Didi spent most of this year in the spotlight after two passengers in Henan and Zhejiang were allegedly killed by their drivers. Afterward, the company faced enormous pressure to improve passenger safety, and implemented several new features that it hopes will achieve this, including automatic audio recording and a “call police” button within the app. (Image: VCG)
A small-time web celeb with over a million social media followers apologized on Tuesday, and again on Wednesday, for singing China’s national anthem “unseriously” during a broadcast. Shortly after the second apology, Huya, the platform she had been using to stream announced that her account had been suspended.
“Again, I sincerely apologize for making the stupid mistake of humming the national anthem while livestreaming,” Weibo user Li Ge wrote in her Wednesday apology. She added that she planned to take a break from livestreaming to reflect on her actions, “study hard,” and “watch patriotic movies.”
In October of last year, a law came into effect banning the singing of the national anthem in a distorted or mocking way, with violators facing up to 15 days’ detention. (Image: Weibo)
China’s bike-sharing giant Mobike is suing one of its rivals for 8 million yuan ($1.16 million), claiming that the company copied its patented smart locks and adjustable seats, according to media reports.
On Tuesday, Mobike filed four lawsuits against Didi Chuxing-backed Qingju Bike. The defendants are listed as Beijing Xiaoju Technology, Didi’s holding company, and Hangzhou Qingqi Technology, which runs the bike-sharing service.
Mobike asked the court to order Qingju to stop using its inventions and destroy any bikes using its patented technology. Qingju responded that it fully respects intellectual property rights and will wait for the court’s judgment.
Didi is a major investor in Mobike’s biggest competitor Ofo. In April, Mobike was acquired by Didi’s biggest ride-hailing rival.
A man who staged a World War II-themed show of Chinese soldiers arresting their Japanese counterparts has been criminally detained for disturbing public order, police in Jiangsu reported Monday.
On Oct. 7, authorities found over 10 actors dressed in the uniforms of Chinese and Japanese soldiers parading through the streets of Lianyungang carrying imitation bayonets , rifles, and signs promoting a car company and a wartime comedy show. The social media response had a “bad impact” on society, police said. The 32-year-old in charge of the event was criminally detained, and others involved are under investigation.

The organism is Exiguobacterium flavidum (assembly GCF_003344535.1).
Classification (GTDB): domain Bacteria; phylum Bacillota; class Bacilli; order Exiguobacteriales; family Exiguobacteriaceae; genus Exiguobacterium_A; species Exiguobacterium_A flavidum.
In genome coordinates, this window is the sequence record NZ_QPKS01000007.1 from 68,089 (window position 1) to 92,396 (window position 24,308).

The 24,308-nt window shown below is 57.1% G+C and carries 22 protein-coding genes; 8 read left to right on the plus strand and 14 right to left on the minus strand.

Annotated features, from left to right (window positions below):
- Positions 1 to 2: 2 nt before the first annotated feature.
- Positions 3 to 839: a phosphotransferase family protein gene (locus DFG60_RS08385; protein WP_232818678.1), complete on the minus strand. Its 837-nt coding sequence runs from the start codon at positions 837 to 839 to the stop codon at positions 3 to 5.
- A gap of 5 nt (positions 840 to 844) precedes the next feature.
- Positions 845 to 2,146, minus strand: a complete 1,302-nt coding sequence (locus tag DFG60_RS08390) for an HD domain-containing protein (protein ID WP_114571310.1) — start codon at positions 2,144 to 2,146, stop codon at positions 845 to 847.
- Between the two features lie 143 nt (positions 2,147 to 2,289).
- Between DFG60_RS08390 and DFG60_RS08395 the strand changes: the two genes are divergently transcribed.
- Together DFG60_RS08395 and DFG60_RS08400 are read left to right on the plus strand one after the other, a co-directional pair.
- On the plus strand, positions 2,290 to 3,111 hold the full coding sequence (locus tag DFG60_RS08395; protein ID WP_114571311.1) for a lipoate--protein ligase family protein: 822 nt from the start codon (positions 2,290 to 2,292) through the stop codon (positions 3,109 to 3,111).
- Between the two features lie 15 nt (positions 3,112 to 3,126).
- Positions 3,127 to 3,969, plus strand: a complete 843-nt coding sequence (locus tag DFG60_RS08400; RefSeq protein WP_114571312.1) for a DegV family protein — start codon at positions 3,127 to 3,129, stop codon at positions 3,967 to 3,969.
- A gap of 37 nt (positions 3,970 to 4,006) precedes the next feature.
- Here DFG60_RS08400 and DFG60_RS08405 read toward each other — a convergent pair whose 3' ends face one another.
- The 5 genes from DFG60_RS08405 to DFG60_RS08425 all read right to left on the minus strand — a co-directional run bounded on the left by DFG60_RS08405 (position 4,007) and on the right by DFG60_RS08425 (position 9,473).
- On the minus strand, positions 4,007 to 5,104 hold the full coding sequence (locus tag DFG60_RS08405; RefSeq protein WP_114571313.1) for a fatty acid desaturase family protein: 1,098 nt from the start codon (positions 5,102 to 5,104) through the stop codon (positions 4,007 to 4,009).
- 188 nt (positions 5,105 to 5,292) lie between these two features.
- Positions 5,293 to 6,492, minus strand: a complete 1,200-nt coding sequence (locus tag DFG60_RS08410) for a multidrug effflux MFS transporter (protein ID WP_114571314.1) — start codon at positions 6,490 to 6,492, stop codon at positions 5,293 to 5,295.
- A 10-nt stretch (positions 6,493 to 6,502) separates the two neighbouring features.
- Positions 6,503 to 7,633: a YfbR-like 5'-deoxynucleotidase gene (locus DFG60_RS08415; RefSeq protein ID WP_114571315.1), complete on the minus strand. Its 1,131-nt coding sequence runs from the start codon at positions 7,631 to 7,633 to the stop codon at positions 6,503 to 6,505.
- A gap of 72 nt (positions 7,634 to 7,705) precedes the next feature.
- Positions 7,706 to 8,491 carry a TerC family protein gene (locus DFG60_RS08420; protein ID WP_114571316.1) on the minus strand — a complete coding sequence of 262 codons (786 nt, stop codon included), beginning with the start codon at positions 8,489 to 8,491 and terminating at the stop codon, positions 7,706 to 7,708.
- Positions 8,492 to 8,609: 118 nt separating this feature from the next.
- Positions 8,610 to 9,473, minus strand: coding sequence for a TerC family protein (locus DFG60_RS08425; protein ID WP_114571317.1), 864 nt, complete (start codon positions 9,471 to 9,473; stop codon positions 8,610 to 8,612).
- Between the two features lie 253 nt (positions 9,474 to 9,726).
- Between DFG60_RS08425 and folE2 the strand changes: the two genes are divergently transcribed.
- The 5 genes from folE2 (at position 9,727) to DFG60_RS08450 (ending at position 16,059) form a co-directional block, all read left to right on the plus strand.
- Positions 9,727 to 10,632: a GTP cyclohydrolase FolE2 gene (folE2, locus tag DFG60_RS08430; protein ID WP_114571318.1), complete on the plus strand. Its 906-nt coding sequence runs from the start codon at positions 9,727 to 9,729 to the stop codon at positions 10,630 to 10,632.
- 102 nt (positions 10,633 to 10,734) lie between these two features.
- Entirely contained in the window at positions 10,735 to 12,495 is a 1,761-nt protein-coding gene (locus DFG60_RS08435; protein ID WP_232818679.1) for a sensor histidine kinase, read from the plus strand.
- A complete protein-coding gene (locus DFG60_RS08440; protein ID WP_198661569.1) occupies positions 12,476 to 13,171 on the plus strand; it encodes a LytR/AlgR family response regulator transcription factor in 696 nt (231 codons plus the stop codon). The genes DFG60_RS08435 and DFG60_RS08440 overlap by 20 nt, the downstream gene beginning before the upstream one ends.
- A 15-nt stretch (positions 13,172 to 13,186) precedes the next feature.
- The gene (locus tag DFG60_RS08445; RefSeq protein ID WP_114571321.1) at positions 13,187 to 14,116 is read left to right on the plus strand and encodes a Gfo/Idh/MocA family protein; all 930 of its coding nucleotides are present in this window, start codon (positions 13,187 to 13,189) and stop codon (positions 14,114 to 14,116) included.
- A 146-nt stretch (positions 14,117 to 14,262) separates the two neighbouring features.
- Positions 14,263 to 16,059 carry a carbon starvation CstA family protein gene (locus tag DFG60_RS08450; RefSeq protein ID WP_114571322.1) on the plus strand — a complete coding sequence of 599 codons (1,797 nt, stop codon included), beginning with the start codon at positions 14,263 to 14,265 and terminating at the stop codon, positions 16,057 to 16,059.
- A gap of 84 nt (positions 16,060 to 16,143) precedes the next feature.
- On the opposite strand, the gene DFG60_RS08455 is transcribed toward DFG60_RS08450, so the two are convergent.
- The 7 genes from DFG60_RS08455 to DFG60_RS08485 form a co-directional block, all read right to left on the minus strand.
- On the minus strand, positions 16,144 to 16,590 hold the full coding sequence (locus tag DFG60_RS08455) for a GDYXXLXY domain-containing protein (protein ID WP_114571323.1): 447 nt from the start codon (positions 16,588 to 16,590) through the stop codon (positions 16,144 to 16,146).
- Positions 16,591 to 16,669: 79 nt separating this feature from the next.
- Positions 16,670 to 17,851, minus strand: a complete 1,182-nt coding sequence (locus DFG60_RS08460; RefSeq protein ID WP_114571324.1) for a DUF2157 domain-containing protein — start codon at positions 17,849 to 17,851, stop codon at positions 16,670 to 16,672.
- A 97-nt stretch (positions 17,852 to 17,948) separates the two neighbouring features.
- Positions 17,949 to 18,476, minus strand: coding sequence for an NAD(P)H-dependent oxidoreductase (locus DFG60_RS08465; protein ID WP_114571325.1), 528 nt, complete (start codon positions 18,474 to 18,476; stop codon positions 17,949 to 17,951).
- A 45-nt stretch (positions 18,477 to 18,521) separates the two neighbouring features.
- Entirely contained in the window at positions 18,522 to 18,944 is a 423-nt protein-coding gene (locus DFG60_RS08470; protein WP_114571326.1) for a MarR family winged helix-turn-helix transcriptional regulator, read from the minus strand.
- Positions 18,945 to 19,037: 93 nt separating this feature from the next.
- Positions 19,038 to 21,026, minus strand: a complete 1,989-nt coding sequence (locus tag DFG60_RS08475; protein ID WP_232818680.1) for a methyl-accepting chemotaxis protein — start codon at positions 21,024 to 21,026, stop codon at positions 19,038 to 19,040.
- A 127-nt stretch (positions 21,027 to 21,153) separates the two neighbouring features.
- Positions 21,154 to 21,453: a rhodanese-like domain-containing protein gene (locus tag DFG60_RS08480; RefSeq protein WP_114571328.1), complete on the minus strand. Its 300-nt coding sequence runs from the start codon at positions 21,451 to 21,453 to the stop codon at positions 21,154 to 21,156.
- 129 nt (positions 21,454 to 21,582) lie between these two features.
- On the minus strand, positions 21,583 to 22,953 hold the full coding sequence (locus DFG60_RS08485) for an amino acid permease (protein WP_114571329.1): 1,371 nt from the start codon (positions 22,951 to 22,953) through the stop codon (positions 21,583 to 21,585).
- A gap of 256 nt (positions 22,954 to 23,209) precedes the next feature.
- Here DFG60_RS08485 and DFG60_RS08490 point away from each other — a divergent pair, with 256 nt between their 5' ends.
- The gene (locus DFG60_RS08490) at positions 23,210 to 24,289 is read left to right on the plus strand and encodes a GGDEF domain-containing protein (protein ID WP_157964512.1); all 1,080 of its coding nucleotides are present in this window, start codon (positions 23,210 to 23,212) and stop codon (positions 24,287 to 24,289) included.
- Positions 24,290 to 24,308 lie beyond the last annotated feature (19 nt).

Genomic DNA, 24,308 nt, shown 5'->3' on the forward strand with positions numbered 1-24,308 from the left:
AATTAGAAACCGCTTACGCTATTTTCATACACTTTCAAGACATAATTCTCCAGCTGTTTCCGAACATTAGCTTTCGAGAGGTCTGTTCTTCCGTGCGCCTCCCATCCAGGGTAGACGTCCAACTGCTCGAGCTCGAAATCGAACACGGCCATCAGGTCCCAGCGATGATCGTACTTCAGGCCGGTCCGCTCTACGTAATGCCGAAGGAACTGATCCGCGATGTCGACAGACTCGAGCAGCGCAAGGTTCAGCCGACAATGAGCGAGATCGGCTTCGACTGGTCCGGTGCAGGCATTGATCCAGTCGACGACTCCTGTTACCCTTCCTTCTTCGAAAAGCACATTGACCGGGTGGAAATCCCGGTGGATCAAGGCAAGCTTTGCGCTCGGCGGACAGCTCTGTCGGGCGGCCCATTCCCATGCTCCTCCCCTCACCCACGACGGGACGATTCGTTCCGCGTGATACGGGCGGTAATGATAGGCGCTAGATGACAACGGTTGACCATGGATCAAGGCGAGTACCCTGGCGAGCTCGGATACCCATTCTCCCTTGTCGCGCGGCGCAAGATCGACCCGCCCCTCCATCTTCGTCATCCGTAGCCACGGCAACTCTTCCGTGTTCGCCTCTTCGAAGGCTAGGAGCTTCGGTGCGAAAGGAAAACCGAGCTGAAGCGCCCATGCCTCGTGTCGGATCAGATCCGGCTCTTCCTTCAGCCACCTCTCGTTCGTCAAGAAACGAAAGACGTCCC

Similar incidents in recent years have also touched a nerve, as in two cases of Chinese people posing as Japanese soldiers at memorials to those slain during the Japanese invasion. (Image: @人民网 on Weibo)
The documentary “Twenty-Two,” which focuses on women abused as sex slaves in China during World War II, has received over 10 million yuan ($1.45 million) in donations to support the survivors, their families, and research, according to a statement posted on the film’s official Weibo account Monday.
Raised from director Guo Ke, actress Zhang Xinyi, merchandise sales, and over 30,000 crowdfunders, the money will go to the Foundation of Education Development at Shanghai Normal University to establish the Research and Assistance for Comfort Women project fund.
Fourteen of the 22 so-called comfort women featured in the film had died by the time it was screened in theaters last year. Two more have died since, leaving only six still alive today. (Image: @纪录电影二十二 on Weibo)
One of China’s newest messaging apps has disappeared from Apple’s mobile app store just over a month since its launch, Jiemian reported Tuesday.
The Bullet Messaging app is now inaccessible on the iOS App Store, but users who have already installed the app can still use it. It’s unclear why the app is currently unavailable on Apple’s store, but its parent company said it’s trying to resolve the issue, according to tech news outlet Pingwest. Apple’s China office hadn’t responded to Sixth Tone’s request for comment by time of publication.
Last month, Bullet users complained that they were getting increasing numbers of erotic messages, but the app's founder said the company had addressed the issue. (Image: VCG)